Place and Deform

Inside the ForEach network, gradually apply all deformations to the leaves that are required. In this tutorial, scale them individually, then bend them in two different directions, and finally place and orient them with a Copy node.

_images/tutorial_n-lattice_fern_for_each.png

ForEach network and nodes’ parameters.

The Point node is important as it ensures that each leaf is placed exactly on the ground. This operation cannot be incorporated easily into the copy1 node, as the transform translates along the up vector, which is not pointing upwards, but along the normal of the original sphere that the point belonged to.

For this scenario, all fern leaves are spawned in their final orientation, and scaled using Growth Lead-In.

Altogether, the final SOP-Network setup is shown below:

_images/tutorial_n-lattice_fern_sop_setup.png

Final SOP Network setup.

Simulation Setup

The simulation consists of a floor and a fern, which grows at first, and once it has stopped growing, some wind starts blowing.

In the dopnet, to set up the simulation, first create a Carbon Simulation node, then attach a Carbon Flow, which takes its input from a SOP Vector Field as second input. The first input is a merge node, which takes inputs from a Carbon Collider and Carbon N-Lattice node.

The rest of this section focuses on how to set up the Carbon N-Lattice node. For more information on how to set up a basic Carbon Simulation with a Carbon Collider, please refer to Avatar Cloth.

_images/tutorial_n-lattice_fern_dop_setup.png

DOP Network Setup.

For the first step to setting up the Carbon N-Lattice node, stay in the N-Lattice tab and set the N-Lattice SOP Path.

Note

As we are not animating the lattice geometry, make sure to untick Animated Geometry as it decreases solver speed when left ticked.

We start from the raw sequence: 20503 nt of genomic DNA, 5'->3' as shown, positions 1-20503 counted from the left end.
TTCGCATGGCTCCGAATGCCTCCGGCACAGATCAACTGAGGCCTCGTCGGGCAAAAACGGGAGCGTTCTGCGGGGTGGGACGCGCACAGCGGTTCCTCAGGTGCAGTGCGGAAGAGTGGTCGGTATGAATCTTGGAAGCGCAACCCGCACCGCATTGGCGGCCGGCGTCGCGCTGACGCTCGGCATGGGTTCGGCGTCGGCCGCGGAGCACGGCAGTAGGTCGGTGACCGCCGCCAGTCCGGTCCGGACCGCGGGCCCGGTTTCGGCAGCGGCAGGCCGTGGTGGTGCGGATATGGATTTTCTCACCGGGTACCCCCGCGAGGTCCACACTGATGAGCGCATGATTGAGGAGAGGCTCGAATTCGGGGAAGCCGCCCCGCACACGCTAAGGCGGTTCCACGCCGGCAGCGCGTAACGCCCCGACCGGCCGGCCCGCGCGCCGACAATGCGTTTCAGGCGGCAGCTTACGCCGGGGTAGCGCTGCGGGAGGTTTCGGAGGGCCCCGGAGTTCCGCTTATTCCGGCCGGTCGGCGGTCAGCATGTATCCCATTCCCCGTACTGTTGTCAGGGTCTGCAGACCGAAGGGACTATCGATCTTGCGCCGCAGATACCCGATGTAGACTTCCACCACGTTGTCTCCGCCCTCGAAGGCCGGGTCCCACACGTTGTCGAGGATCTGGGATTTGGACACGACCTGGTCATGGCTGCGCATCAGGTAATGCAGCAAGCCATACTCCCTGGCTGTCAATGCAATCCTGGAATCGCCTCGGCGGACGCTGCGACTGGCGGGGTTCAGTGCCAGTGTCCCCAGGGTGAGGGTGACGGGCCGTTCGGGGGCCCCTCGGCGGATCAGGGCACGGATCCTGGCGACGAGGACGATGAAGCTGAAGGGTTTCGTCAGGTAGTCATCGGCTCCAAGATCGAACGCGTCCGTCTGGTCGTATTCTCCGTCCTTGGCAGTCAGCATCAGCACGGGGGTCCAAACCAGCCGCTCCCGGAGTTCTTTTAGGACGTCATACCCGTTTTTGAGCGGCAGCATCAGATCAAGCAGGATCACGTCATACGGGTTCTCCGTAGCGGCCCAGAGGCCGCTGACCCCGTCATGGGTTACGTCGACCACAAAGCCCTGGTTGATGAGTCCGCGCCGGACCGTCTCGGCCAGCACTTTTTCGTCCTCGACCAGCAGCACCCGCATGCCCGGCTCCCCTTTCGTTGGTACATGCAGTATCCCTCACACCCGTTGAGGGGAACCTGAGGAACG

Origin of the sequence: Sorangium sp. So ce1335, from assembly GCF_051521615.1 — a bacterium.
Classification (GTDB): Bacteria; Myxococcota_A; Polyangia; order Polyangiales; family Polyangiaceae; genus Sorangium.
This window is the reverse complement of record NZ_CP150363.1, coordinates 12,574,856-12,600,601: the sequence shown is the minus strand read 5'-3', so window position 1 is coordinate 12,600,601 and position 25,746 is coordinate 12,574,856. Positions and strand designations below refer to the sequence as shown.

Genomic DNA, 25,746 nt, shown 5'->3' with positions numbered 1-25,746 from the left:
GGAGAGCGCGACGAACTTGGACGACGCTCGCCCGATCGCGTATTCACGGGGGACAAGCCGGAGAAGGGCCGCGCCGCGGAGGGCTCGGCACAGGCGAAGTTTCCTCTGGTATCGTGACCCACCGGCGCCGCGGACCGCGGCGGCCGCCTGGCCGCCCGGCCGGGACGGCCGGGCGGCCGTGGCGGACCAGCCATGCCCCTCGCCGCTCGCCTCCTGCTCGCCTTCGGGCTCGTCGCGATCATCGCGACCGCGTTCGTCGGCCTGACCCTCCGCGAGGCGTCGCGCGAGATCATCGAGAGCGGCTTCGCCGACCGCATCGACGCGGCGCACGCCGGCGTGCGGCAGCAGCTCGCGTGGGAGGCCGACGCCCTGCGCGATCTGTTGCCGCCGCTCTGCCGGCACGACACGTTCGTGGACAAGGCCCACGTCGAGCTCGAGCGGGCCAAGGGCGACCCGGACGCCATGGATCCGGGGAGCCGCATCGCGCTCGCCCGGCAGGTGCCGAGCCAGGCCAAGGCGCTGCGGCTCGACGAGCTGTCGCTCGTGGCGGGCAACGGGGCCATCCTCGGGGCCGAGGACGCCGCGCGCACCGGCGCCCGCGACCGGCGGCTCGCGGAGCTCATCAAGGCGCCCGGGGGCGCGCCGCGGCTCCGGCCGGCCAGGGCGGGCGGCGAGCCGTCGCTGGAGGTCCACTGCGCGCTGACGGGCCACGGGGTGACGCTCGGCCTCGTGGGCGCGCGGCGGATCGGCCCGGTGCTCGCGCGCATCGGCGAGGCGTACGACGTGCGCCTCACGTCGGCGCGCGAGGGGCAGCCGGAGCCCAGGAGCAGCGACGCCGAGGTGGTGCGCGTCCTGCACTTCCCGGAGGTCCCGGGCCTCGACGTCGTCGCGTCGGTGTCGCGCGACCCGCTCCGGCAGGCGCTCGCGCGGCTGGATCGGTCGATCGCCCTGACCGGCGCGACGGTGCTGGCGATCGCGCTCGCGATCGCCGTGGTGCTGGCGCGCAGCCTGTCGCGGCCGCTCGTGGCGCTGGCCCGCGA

The Groom SOP Path can be left empty as it is only needed when swinging lattices, which is not the case in this tutorial.

Next, set the Root Offset to at least the Collider Outer Fatness. This offsets each lattice along its shaft vector to ensure that it will not intersect with the collider at startup.

Growth Lead-In can be left at 30 to use the automated growing process.

Make sure to select Groom Angles to avoid any angular override. Swing Lead-In and Angle Limit are disabled automatically as no Groom SOP Path is set.

For the Spring parameters, set the Swing Stiffness rather low to allow the leaves to swing in the wind, but set Twist Stiffness high to prevent the leaves from rotating too much.

Note

As we are not animating Angles or Springs, unticking Animated Angles and Animated Springs slightly improves performance by disabling the matching parameters’ evaluations and updates.

Finally, set low values for the friction terms to avoid the leaves from sticking to each other and make sure to set all Aerodynamics parameters properly to achieve a pleasing result. For more information about friction or aerodynamics, please refer to Friction and Aerodynamics.

_images/tutorial_n-lattice_fern_parameters.png

N-Lattice parameters.

Now, switch to the Lattice tab and set the correct Lattice Grid SOP Path.

Next, set the Lattice Width, which refers to the number of points on the base of the grid. In this case, the width is 8.

Warning

It is important to set the correct value for this parameter so that the lattices’ position and center of mass can be correctly calculated. Using an acceptable but wrong value (such as the grid height instead of width) will not give an error but still yield a visual result that will simulate incorrectly.

After setting Outer Fatness and Mass, it is recommended to add a Welding Radius to allow the lattices to slightly move in place. This is very helpful to avoid overconstrained situations around the shaft which can result in corruptions and jiggling.

Note

Please refer to Plumage Setup for a detailed description of the recommended steps to take when setting up welding radius and stiffness.

After that, set all soft properties. Detailed information about how each parameter influences the simulation can be found in Avatar Cloth.

For this tutorial, the main focus for the soft part of the lattice is on preventing too much bending by reducing the Bend Limit while increasing the Bend Stiffness.

Additionally, set Viscous Damping to 5 to prevent jittering and other fast motions.

_images/tutorial_n-lattice_fern_lattice_parameters.png

Lattice parameters.

The final simulation can be seen below.

_images/tutorial_n-lattice_fern.gif

Final simulation.